You can install and run Process Explorer to see the files that each process has open and its associated CPU usage over time. This can help you decide what to get rid of and what to spare.

    We're also big fans of CCleaner, which allows you to clean history and cache files as well as manage your startup applications quickly and easily. You can free up some much needed space that way and get a little more efficiency out of your OS.


    If you want to keep an eye on the temperature of your laptop, I recommend Core Temp for Windows. It's an extremely light-weight app that won't pressure your CPU, but lets you keep an eye on your internal temperature.

    [​IMG]
    You can tell it to display the temperature when it's in the system tray. One of the best features is under the Options menu: Overheat Protection.
    [​IMG]
    Here, you can define a temperature that will trigger your computer to Sleep, Hibernate, or Shutdown. Core Temp also works as a Windows Gadget, though if you're overheating from CPU-

    intensive processes, I'd turn Desktop Gadgets off. Another thing you can do is turn that fancy Aero interface off, and you can create a shortcut to quickly toggle it if you can't live completely without it.


    If you're using Linux instead, you might want to consider a more spartan distro. I've personally had a lot of success with Crunchbang; a clean install leaves me with Openbox as a window

    manager, a nice dock, and some nice desktop effects, along with only 80MB of RAM usage. It's based on Debian, so there's a good amount of compatibility with software. If you run Arch, you might want to try ArchBang instead, which is the same thing but built on Arch instead of Debian.


    Behavior Changes


    Laptop owners have a lot of luxury by not being tethered to a chair and desk. We develop a lot of habits, like browsing in bed, that can actually work against of computers. A lot of laptops are designed with their air vents on the bottom for some ridiculous reason, so setting it down on soft bedding or carpet for prolonged use is a bad idea. You'd be surprised at how quickly the heat can build up. If you this is a habit, you might consider investing in a laptop stand to keep the air flow unobstructed.
    [​IMG]
    [​IMG]
    CoolLift Laptop Stand
    If none of the above methods helped cool your laptop sufficiently, you might consider using a cooling pad, like this:
    [​IMG]
    Laptop Cooling Pad (USB Powered)

    The fans will help direct cool air into the underside vents of your laptop. Some even come with USB hubs and other bells and whistles.

    If your vents are placed on the sides or elsewhere, but the bottom of your notebook is still really warm, you can try out a thermal (passive) cooling pad.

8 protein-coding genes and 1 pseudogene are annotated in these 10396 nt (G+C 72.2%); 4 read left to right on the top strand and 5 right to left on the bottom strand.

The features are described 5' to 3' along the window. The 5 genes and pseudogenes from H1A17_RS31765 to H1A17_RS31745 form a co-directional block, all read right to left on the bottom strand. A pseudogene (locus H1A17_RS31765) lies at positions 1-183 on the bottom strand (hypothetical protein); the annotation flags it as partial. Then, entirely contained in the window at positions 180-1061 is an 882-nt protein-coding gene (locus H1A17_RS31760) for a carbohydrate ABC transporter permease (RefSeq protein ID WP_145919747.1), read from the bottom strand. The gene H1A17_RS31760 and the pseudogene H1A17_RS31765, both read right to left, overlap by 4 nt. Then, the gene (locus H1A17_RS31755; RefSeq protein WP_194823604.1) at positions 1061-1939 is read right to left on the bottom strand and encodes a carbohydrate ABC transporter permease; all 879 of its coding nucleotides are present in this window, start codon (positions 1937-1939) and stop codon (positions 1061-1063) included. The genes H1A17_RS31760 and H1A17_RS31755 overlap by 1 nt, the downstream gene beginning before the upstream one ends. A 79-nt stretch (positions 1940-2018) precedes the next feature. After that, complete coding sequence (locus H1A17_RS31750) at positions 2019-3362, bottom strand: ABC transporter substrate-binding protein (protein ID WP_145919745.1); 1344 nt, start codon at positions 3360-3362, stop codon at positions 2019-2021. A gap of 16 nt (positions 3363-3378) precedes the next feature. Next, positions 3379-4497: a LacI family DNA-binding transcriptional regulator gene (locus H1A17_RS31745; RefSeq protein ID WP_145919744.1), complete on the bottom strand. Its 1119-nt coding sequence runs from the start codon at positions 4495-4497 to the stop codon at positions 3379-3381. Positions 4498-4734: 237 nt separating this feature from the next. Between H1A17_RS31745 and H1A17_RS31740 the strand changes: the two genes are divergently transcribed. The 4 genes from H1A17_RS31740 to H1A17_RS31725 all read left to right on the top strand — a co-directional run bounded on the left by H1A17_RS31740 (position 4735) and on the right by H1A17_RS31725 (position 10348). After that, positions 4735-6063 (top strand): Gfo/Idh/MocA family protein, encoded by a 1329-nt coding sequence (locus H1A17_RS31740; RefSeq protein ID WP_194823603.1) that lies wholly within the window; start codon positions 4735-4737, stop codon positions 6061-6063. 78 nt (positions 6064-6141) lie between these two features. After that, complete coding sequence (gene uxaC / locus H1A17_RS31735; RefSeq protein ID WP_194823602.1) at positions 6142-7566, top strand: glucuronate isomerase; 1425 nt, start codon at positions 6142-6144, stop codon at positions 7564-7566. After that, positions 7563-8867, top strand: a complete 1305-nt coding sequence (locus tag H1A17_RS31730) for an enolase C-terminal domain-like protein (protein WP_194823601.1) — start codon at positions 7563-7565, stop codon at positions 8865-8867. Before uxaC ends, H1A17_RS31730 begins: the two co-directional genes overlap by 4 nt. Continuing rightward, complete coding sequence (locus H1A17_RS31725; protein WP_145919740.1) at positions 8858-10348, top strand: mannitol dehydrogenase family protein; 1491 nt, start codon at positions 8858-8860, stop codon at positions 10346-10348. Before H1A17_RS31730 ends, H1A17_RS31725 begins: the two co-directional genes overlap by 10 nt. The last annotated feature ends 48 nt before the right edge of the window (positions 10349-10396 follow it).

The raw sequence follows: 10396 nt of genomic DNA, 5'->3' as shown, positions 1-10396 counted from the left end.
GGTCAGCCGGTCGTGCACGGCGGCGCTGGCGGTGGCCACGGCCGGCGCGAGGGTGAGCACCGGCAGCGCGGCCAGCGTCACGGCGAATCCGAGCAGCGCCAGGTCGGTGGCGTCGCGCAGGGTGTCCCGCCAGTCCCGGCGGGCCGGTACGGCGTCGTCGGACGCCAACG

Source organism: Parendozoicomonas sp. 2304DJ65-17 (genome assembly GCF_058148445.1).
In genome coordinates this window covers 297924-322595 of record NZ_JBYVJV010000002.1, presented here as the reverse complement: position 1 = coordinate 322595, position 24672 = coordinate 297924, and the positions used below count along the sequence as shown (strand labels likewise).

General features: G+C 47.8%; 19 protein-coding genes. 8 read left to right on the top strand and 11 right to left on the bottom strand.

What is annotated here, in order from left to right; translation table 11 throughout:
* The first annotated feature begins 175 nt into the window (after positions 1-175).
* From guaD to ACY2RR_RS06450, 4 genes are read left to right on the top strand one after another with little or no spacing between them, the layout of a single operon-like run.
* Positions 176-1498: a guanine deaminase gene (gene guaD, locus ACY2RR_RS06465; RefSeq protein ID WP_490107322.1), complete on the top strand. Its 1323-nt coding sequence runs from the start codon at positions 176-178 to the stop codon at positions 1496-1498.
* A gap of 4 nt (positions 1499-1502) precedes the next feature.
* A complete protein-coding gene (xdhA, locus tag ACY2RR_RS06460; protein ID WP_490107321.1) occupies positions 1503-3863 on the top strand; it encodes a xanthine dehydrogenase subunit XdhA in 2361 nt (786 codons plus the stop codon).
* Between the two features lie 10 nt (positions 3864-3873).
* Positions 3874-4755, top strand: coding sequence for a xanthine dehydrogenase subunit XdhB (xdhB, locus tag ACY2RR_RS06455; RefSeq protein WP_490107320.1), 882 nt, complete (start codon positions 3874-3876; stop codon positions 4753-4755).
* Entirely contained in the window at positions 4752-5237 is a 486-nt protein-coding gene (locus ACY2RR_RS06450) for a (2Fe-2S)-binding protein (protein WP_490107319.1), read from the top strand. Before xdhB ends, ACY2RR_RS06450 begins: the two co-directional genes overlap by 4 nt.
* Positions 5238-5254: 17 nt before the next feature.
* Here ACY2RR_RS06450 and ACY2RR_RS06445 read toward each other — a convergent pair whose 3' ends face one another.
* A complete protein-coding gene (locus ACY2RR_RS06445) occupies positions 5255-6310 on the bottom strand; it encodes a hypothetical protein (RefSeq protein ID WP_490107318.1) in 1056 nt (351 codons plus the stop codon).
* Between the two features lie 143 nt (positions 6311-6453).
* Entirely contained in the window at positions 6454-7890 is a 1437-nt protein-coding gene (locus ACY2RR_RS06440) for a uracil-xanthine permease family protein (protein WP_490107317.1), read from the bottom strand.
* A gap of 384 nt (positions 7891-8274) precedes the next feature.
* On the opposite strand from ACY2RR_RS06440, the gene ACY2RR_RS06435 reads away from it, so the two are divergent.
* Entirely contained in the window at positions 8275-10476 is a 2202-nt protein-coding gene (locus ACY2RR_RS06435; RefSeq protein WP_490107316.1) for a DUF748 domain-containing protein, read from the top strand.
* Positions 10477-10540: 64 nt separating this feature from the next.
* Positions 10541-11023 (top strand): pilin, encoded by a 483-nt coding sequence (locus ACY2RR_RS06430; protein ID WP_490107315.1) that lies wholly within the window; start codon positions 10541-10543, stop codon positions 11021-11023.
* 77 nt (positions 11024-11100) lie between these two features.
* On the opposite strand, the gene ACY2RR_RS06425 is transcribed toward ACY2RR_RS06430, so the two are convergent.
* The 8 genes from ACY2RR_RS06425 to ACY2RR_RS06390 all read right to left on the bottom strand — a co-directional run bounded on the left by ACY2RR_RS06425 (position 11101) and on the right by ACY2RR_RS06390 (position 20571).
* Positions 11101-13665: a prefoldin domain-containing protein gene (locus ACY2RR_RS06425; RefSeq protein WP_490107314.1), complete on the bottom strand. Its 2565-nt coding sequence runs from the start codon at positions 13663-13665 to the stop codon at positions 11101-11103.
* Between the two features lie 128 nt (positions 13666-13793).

[​IMG]
    Targus Thermal Cooling Pad

    These are soft pads filled with special crystals that are designed to conduct heat away from the source. You can find thermal cooling pads in smaller sizes, too. I used a 9" one for my old netbook and it did wonders for me.


    Sure, these will make your laptop less mobile, but if it helps with overheating then at least you'll have a laptop that runs.


    Repurpose It


    [​IMG]
    (Image credit: mray)

    If you can't use it as a laptop anymore, consider repurposing it. The compact motherboards fit great inside of older and smaller computer cases and cardboard boxes. These kinds of rigs are

    great for in-drawer HTPCs, closet-servers, or under-the-desk mounted workstations. You'll have to be a bit more careful if you leave the guts exposed, but depending on the room, it can cut

    down on dust problems. You can also regulate air flow a bit better and mount some standard computer fans in clever places, like in the back and sides of the drawer or desk.

    Another idea is to try running a very light-weight version of Linux, and use it for something that

    isn't very CPU-intensive, like a file server. The lack of processor-heavy tasks will keep the temperature low, but you can still get some use out of it. And, if you're only ditching the battery, then you can leave things inside the case and stick it on a shelf as a head-less (SSH and command-line only) server. The possibilities are endless!


    [HR][/HR]I hate seeing machines go to waste. My last project took a seven-year-old overheating Dell Inspiron 9100 and turned it into a cool-running under-the-table HTPC.

    Have you recently given an overheating laptop new life? Have some better tips for temperature management? Know what to kill to keep CPU load light? Share in the comments!